alexa Continuous-wave Pumped Lasing Using Colloidal CdSe Quantum Wells
ISSN: 2157-7439

Journal of Nanomedicine & Nanotechnology
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4th International Conference on Nanotek & Expo
December 01-03, 2014 DoubleTree by Hilton Hotel San Francisco Airport, USA

Joel Q Grim, Iwan Moreels, Sotirios Christodoulou, Francesco Di Stasio, Roman Krahne, Roberto Cingolani and Liberato Manna
ScientificTracks Abstracts: J Nanomed Nanotechnol
DOI: 10.4172/2157-7439.S1.017
An intense search for colloidal nanocrystal (NC) based continuous-wave (CW) pumped lasers have been ongoing since the observation of optical gain in CdSe quantum dots in the year 2000. However, progress was hampered by efficient Auger recombination in strongly confined spherical quantum dots, which directed the research efforts toward single-exciton gain and CdSe/CdS quasi-type II giant-shell NCs with reduced Auger recombination. An alternative solution exists in the form of 2D CdSe nanoplates, or colloidal quantum wells (CQWells). Here Auger recombination is also strongly suppressed due to stricter momentum conservation rules, as well as a faster (sub-ns) intrinsic exciton (and thus biexciton) recombination rate. Indeed, we measured the single exciton and biexciton time-resolved photoluminescence decay of 515 nm emitting CQWells, and found lifetimes of 438 ps and 124 ps, respectively, indicating a negligible contribution from Auger recombination. As a result, we observed efficient stimulated emission (SE) under femtosecond pulsed and even continuous wave pumping conditions. The SE spectrum peaks at 530 nm, strongly red shifted from the exciton absorption peak and consistent with SE arising from a biexciton population. When we enclosed a 44 um CdSe CQWell film by 2 Bragg mirrors, we even obtained CW pumped multimode lasing. These achievements bring solution-processed lasing devices an important step closer to practical applications.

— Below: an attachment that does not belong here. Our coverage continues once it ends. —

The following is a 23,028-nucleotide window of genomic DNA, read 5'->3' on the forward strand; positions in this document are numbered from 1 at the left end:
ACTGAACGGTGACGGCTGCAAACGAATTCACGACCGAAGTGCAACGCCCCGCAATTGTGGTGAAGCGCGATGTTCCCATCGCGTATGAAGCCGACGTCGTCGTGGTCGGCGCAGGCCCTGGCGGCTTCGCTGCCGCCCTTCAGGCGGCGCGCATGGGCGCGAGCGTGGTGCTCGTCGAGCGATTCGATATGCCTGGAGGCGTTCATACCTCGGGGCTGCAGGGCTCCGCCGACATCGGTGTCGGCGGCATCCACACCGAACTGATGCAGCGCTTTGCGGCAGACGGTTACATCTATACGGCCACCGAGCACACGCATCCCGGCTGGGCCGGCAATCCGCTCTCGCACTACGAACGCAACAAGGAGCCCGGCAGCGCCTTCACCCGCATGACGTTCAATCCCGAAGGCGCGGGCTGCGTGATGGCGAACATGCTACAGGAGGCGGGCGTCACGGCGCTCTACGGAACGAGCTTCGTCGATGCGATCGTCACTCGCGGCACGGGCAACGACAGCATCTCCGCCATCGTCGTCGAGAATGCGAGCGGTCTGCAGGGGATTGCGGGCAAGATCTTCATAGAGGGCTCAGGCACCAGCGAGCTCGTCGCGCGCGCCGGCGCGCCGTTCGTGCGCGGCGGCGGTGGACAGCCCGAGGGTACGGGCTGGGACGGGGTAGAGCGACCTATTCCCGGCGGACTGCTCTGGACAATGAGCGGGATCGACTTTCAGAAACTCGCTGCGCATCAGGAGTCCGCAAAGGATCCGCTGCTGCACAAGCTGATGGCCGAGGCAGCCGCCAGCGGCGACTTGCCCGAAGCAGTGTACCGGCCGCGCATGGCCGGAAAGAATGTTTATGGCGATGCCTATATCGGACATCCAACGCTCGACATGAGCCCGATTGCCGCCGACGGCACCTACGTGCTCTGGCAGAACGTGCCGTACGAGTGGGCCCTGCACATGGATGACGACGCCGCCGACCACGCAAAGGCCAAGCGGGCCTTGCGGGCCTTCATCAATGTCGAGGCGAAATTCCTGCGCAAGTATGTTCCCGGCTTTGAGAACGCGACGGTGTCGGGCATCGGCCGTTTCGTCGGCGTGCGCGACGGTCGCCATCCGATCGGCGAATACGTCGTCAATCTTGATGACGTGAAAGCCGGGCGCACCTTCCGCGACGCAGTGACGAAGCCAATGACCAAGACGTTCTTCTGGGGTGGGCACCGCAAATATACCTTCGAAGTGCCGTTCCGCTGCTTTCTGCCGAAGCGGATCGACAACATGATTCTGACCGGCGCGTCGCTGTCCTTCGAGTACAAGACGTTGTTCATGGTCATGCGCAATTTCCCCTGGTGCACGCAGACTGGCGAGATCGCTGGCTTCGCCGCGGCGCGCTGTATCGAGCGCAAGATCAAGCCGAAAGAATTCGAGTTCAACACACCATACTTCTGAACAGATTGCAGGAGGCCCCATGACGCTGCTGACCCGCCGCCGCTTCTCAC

Joel obtained his PhD in Physics at Wake Forest University in 2012 where he studied the fundamental causes of intrinsic energy resolution degradation in materials used for high-energy detection (thesis: Experimental and Computational Studies of Nonlinear Quenching in Materials used as Radiation Detectors).Following his PhD, he continued as a postdoc at WFU from 2012-2013 in collaboration with Lawrence Berkeley National Lab, Pacific Northwest National Lab, and Fisk University. He has BSc degrees in Mathematics and Ag. and Biological Engineering from the Pennsylvania State University. Joel Grim joined the Nanocrystal Photonics Lab within the Department of Nanochemistry at the Italian Institute of Technology in September, 2013. His postdoctoral research centers on investigating the optoelectronic properties of zero-, one-, and two-dimensional shape-controlled colloidal nanocrystals using ultrafast and nonlinear optical techniques. In addition to fundamental studies of the effects of the various quantum-confinement regimes on carrier dynamics and ultimately light emission, he is also pursuing various photonic applications.
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